Abstract 15053: Directing Stem Cells to the Infarcted Heart Using StemBells™: Introducing a Novel Technique Using Targeted Microbubbles
The major problem of stem cell therapy for myocardial infarction is the lack of persistence and engraftment of sufficient stem cells at the site of injury. We designed a novel technique to overcome this problem by directing stem cells to the infarcted area using dual-targeted microbubbles (MB) and ultrasound (US). Adipose derived stem cells (ASC) were coupled to MB using an antibody against CD90. This stem cell-bubble complex was named StemBell™. StemBells™ were targeted to the infarcted area via a second antibody: anti-CD54 directed against ICAM-1. Low-intensity pulsed US (1 MHz, 100 kPa) was applied to exert acoustic radiation force on the StemBells™. In vitro we demonstrated that the procedure to form StemBells™, as well as exposure to US had no negative effect on cell viability or adherence capacity. In a rat model of myocardial infarction, we demonstrated that 3h after intravenous injection of 1 million DAPI-labeled StemBells™, 8-fold more stem cells were present specifically in the infarcted CD54+ area (p<0.01 vs ‘ASC alone’; n=6). Furthermore, we showed that 35 days after StemBell™ injection the infarcted area was significantly reduced by 52% (p<0.05 vs control; n=10). Interestingly, the number of stem cells in the infarcted area correlated with improved fractional shortening (r=0.75, p<0.001), as determined by echocardiography. In conclusion, we successfully demonstrated proof-of-principle of a novel stem cell delivery technique that increased the number of stem cells at targeted site resulting in improved cardiac function and reduced infarct size. Finally, this study demonstrated for the first time a correlation between the number of stem cells and the functional improvement of the heart.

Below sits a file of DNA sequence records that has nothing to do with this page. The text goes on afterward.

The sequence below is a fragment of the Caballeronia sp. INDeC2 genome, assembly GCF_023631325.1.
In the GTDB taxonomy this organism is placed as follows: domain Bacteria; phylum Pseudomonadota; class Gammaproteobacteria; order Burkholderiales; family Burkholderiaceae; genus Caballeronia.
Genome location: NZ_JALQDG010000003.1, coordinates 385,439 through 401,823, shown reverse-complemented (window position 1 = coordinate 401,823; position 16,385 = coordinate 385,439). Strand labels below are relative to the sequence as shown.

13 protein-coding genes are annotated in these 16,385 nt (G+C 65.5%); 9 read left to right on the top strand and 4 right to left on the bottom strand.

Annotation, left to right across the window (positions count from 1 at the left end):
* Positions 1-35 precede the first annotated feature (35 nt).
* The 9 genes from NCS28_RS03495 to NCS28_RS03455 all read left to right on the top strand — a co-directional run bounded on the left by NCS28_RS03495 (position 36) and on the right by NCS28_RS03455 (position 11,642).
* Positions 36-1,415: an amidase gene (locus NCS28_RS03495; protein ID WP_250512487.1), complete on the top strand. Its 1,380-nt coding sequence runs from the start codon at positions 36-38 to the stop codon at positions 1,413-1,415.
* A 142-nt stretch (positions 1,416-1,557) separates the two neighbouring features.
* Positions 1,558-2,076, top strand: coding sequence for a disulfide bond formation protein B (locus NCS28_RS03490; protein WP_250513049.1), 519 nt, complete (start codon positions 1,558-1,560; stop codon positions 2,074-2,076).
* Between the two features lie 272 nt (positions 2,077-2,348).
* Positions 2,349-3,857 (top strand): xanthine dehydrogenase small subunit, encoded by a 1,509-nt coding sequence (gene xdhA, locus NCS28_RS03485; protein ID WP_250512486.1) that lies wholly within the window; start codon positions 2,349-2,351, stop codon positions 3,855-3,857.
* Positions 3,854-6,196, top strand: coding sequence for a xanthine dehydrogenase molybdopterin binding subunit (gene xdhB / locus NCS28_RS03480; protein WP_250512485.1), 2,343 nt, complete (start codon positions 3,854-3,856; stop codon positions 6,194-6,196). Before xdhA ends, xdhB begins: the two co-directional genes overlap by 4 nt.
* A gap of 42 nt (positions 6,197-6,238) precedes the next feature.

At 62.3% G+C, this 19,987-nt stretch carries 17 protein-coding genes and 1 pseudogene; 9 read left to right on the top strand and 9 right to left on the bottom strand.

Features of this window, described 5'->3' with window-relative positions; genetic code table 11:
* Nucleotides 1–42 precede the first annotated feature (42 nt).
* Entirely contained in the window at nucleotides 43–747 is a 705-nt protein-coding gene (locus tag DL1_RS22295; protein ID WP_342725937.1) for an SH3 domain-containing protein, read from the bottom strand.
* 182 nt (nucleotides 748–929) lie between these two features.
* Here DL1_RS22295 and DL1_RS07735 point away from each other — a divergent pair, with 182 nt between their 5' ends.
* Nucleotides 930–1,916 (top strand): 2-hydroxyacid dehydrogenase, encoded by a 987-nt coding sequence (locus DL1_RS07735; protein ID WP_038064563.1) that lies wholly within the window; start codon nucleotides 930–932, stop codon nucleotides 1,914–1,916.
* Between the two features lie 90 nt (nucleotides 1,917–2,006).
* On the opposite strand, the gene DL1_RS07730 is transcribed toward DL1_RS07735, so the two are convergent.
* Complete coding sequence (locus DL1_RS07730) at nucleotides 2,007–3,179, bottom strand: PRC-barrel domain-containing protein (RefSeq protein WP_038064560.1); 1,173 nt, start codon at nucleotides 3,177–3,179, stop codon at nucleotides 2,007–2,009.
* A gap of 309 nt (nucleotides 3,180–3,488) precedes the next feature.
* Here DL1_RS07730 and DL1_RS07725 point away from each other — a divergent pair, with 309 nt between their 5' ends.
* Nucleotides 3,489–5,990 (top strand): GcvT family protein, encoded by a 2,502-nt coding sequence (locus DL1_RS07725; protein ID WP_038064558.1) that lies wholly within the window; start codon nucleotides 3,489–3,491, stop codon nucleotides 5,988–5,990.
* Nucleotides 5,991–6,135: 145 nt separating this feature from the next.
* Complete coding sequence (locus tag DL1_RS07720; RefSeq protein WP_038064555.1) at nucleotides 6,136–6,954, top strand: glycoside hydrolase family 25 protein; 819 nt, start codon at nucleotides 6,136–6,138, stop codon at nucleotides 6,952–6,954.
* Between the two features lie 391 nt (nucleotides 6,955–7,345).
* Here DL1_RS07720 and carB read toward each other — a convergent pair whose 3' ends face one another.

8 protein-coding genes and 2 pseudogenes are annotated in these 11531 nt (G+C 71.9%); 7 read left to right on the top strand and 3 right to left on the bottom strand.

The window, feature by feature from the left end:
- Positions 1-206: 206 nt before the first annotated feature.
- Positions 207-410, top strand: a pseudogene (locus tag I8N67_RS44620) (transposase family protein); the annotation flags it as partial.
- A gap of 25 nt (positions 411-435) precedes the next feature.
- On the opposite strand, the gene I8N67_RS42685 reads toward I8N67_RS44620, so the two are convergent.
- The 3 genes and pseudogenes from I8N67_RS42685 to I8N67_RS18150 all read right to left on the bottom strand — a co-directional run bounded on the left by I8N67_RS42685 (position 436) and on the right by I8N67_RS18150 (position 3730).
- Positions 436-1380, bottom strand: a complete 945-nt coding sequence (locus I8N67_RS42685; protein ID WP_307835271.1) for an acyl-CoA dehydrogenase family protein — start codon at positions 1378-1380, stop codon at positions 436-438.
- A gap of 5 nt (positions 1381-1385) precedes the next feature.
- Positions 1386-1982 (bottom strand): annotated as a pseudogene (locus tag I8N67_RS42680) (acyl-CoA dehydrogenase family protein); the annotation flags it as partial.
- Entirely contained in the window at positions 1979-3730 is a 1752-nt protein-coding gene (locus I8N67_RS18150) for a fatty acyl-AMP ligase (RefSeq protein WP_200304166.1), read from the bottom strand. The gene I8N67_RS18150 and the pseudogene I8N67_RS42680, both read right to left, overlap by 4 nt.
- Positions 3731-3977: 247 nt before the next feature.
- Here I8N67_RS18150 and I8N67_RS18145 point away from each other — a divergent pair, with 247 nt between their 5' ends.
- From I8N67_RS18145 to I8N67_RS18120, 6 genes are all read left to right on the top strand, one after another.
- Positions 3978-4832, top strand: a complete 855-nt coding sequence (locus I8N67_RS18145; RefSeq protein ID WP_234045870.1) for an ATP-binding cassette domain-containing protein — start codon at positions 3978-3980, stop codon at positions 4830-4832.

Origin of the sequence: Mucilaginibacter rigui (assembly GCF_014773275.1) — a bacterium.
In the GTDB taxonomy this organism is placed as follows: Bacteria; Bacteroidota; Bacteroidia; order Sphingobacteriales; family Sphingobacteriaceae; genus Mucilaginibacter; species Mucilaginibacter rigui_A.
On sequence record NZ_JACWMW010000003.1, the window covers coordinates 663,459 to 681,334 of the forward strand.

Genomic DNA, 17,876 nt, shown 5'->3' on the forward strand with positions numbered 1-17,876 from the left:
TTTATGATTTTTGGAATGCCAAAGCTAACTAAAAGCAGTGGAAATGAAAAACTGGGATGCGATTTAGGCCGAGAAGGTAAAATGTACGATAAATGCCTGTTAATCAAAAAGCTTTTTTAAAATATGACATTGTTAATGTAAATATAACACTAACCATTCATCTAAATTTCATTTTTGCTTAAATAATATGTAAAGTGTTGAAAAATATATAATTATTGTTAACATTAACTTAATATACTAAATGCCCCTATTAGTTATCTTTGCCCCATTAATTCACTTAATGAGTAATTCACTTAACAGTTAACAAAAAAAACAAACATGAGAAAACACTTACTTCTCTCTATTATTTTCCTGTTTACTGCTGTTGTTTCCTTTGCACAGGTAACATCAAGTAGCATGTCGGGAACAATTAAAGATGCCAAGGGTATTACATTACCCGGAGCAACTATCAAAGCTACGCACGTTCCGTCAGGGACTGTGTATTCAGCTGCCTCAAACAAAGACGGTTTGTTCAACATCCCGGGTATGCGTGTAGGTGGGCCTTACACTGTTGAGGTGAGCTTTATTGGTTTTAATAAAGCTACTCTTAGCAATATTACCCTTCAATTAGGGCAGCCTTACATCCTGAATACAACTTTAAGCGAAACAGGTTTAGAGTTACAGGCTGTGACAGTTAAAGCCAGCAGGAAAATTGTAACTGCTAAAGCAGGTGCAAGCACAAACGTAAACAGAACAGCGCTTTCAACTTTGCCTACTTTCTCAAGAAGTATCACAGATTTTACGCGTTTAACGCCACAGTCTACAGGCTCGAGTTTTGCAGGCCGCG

- © 2013 by American Heart Association, Inc.